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Co-receptor tropism prediction among 1045 Indian HIV-1 subtype C sequences: Therapeutic implications for India
AIDS Research and Therapy volume 7, Article number: 24 (2010)
Understanding co-receptor tropism of HIV-1 strains circulating in India will provide key analytical leverage for assessing the potential usefulness of newer antiretroviral drugs such as chemokine co-receptor antagonists among Indian HIV-infected populations. The objective of this study was to determine using in silico methods, HIV-1 tropism among a large number of Indian isolates both from primary clinical isolates as well as from database-derived sequences.
R5-tropism was seen in 96.8% of a total of 1045 HIV-1 subtype C Indian sequences. Co-receptor prediction of 15 primary clinical isolates detected two X4-tropic strains using the C-PSSM matrix. R5-tropic HIV-1 subtype C V3 sequences were conserved to a greater extent than X4-tropic strains. X4-tropic strains were obtained from subjects who had a significantly longer time since HIV diagnosis (96.5 months) compared to R5-tropic strains (20.5 months).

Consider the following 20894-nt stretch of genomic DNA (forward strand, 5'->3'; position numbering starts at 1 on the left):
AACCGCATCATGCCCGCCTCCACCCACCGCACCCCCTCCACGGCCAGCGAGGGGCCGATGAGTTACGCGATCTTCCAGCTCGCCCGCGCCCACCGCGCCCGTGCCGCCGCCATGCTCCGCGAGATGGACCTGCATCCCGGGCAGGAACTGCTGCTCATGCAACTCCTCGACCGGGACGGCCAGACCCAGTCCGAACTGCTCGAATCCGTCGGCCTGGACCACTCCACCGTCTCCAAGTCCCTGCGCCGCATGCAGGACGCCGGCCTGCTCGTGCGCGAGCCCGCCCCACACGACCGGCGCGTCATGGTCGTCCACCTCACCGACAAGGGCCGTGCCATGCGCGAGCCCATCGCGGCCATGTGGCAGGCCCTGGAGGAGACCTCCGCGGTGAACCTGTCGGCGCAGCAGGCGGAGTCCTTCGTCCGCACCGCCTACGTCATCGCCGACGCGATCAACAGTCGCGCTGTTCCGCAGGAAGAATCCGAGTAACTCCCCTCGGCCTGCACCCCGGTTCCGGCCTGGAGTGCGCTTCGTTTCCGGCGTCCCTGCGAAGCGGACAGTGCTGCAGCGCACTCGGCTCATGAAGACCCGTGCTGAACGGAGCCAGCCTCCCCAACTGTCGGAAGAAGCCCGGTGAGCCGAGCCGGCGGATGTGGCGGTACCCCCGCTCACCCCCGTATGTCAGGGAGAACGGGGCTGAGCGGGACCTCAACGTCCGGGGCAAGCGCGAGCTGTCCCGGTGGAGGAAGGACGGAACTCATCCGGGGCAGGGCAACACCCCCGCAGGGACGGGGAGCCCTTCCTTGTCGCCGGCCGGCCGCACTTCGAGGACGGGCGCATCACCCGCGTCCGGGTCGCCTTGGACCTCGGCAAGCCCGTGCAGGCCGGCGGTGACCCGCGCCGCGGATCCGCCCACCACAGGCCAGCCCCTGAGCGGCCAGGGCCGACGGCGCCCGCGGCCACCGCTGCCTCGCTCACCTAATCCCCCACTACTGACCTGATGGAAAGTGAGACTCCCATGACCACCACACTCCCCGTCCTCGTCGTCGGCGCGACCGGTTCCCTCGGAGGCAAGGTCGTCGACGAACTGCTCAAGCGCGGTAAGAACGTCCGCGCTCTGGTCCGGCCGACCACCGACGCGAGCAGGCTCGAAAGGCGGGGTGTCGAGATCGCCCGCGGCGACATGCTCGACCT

High prevalence of R5 tropism and greater homogeneity of the V3 sequence among HIV-1 subtype C strains in India suggests the potential benefit of CCR5 antagonists as a therapeutic option in India.